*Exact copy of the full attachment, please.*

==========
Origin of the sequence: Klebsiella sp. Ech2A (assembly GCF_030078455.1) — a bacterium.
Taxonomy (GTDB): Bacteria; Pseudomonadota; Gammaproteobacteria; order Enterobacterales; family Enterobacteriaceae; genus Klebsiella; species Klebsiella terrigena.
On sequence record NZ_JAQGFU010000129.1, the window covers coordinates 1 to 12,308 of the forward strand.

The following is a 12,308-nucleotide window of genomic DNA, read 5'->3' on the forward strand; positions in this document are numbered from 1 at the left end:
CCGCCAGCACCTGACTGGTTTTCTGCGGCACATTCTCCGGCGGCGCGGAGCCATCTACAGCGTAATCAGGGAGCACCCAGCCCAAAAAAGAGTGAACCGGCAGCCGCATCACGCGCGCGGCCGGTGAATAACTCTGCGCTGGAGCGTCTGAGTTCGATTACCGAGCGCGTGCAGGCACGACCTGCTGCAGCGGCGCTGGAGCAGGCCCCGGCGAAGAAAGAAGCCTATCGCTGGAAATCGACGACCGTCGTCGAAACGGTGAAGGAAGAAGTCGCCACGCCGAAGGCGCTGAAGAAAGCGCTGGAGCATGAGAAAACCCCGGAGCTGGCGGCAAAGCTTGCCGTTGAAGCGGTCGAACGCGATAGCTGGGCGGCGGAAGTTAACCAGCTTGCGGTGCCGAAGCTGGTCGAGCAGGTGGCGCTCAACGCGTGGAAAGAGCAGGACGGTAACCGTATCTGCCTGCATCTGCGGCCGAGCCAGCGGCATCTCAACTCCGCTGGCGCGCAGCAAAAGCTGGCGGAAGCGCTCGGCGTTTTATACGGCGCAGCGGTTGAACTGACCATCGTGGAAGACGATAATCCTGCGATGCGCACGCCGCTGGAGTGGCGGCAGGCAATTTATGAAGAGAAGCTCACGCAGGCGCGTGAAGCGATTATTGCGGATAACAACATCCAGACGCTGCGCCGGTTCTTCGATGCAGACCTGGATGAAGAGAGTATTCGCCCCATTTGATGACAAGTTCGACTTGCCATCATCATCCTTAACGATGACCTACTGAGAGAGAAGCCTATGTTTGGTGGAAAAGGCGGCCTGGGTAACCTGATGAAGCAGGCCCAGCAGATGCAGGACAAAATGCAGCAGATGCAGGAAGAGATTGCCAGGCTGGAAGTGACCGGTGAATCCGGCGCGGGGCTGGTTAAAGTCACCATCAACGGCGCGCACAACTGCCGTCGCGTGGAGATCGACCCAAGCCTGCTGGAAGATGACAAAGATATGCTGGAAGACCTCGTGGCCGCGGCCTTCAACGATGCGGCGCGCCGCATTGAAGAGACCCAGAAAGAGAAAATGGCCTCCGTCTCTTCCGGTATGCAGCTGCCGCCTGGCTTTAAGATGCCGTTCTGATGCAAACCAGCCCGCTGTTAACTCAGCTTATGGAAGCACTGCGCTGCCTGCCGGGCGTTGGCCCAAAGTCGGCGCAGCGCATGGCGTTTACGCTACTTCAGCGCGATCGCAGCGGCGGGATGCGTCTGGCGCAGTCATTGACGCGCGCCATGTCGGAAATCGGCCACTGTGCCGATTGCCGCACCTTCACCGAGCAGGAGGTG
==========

Origin of the sequence: Klebsiella sp. Ech2A (assembly GCF_030078455.1) — a bacterium.
Taxonomy (GTDB): Bacteria; Pseudomonadota; Gammaproteobacteria; order Enterobacterales; family Enterobacteriaceae; genus Klebsiella; species Klebsiella terrigena.
On sequence record NZ_JAQGFU010000129.1, the window covers coordinates 1 to 12,308 of the forward strand.

The following is a 12,308-nucleotide window of genomic DNA, read 5'->3' on the forward strand; positions in this document are numbered from 1 at the left end:
CCGCCAGCACCTGACTGGTTTTCTGCGGCACATTCTCCGGCGGCGCGGAGCCATCTACAGCGTAATCAGGGAGCACCCAGCCCAAAAAAGAGTGAACCGGCAGCCGCATCACGCGCGCGGCCGGTGAATAACTCTGCGCTGGAGCGTCTGAGTTCGATTACCGAGCGCGTGCAGGCACGACCTGCTGCAGCGGCGCTGGAGCAGGCCCCGGCGAAGAAAGAAGCCTATCGCTGGAAATCGACGACCGTCGTCGAAACGGTGAAGGAAGAAGTCGCCACGCCGAAGGCGCTGAAGAAAGCGCTGGAGCATGAGAAAACCCCGGAGCTGGCGGCAAAGCTTGCCGTTGAAGCGGTCGAACGCGATAGCTGGGCGGCGGAAGTTAACCAGCTTGCGGTGCCGAAGCTGGTCGAGCAGGTGGCGCTCAACGCGTGGAAAGAGCAGGACGGTAACCGTATCTGCCTGCATCTGCGGCCGAGCCAGCGGCATCTCAACTCCGCTGGCGCGCAGCAAAAGCTGGCGGAAGCGCTCGGCGTTTTATACGGCGCAGCGGTTGAACTGACCATCGTGGAAGACGATAATCCTGCGATGCGCACGCCGCTGGAGTGGCGGCAGGCAATTTATGAAGAGAAGCTCACGCAGGCGCGTGAAGCGATTATTGCGGATAACAACATCCAGACGCTGCGCCGGTTCTTCGATGCAGACCTGGATGAAGAGAGTATTCGCCCCATTTGATGACAAGTTCGACTTGCCATCATCATCCTTAACGATGACCTACTGAGAGAGAAGCCTATGTTTGGTGGAAAAGGCGGCCTGGGTAACCTGATGAAGCAGGCCCAGCAGATGCAGGACAAAATGCAGCAGATGCAGGAAGAGATTGCCAGGCTGGAAGTGACCGGTGAATCCGGCGCGGGGCTGGTTAAAGTCACCATCAACGGCGCGCACAACTGCCGTCGCGTGGAGATCGACCCAAGCCTGCTGGAAGATGACAAAGATATGCTGGAAGACCTCGTGGCCGCGGCCTTCAACGATGCGGCGCGCCGCATTGAAGAGACCCAGAAAGAGAAAATGGCCTCCGTCTCTTCCGGTATGCAGCTGCCGCCTGGCTTTAAGATGCCGTTCTGATGCAAACCAGCCCGCTGTTAACTCAGCTTATGGAAGCACTGCGCTGCCTGCCGGGCGTTGGCCCAAAGTCGGCGCAGCGCATGGCGTTTACGCTACTTCAGCGCGATCGCAGCGGCGGGATGCGTCTGGCGCAGTCATTGACGCGCGCCATGTCGGAAATCGGCCACTGTGCCGATTGCCGCACCTTCACCGAGCAGGAGGTG